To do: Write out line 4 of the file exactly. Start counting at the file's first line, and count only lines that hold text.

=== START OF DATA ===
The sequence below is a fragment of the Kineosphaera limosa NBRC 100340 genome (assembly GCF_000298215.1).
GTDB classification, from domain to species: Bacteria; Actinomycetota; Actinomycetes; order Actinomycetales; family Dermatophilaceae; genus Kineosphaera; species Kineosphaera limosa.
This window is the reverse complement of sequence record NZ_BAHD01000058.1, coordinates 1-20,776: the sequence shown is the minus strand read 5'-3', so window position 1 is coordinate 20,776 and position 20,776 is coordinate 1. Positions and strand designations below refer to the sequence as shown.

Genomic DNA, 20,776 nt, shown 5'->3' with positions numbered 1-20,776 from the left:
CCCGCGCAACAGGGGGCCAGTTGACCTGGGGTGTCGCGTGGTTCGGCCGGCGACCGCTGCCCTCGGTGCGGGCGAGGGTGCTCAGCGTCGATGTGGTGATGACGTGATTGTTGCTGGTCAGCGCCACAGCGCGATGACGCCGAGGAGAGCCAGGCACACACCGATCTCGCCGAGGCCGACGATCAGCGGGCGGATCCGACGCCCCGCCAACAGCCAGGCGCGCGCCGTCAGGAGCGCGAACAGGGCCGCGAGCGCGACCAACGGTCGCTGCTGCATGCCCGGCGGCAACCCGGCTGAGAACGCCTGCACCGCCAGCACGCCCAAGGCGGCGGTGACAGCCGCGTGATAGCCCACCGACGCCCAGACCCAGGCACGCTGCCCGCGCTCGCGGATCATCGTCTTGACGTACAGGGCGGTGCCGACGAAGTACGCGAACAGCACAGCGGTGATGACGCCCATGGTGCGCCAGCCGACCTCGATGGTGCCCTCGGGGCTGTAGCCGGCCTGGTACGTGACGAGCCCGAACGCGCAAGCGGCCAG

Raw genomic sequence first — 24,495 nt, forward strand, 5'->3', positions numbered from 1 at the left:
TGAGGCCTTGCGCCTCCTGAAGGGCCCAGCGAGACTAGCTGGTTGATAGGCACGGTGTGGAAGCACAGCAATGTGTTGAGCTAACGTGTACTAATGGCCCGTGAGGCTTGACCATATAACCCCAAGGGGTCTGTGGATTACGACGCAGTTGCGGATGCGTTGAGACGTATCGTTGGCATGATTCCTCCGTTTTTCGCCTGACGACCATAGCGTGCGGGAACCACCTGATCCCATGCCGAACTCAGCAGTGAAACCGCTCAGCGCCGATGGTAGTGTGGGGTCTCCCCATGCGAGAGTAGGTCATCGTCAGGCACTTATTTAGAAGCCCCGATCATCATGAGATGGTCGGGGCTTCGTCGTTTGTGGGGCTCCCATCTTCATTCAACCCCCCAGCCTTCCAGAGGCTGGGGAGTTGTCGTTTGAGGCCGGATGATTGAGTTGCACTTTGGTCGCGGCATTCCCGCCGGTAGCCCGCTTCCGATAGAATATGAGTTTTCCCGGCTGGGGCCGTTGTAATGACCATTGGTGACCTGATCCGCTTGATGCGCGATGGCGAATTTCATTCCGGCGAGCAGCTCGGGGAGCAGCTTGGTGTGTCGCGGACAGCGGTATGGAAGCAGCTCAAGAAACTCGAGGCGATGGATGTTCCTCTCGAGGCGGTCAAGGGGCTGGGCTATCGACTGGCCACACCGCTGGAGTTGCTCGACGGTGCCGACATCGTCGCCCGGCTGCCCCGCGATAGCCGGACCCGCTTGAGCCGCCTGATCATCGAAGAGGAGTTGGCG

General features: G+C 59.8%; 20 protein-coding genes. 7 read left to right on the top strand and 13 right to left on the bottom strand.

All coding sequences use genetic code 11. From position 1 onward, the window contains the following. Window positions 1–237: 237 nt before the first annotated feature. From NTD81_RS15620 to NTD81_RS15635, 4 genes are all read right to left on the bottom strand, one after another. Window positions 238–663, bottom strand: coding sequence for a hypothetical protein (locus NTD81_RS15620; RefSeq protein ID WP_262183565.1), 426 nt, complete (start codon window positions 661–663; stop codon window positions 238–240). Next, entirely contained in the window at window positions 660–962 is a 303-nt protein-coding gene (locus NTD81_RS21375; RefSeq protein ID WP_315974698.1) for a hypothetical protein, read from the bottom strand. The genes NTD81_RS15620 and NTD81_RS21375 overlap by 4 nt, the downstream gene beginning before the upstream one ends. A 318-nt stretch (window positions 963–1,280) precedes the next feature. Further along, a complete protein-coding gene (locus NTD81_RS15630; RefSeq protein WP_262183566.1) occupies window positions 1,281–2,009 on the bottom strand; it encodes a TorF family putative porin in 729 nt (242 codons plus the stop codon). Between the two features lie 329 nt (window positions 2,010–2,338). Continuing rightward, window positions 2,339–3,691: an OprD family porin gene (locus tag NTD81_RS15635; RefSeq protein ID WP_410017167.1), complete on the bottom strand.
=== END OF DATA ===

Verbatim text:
Genomic DNA, 20,776 nt, shown 5'->3' with positions numbered 1-20,776 from the left: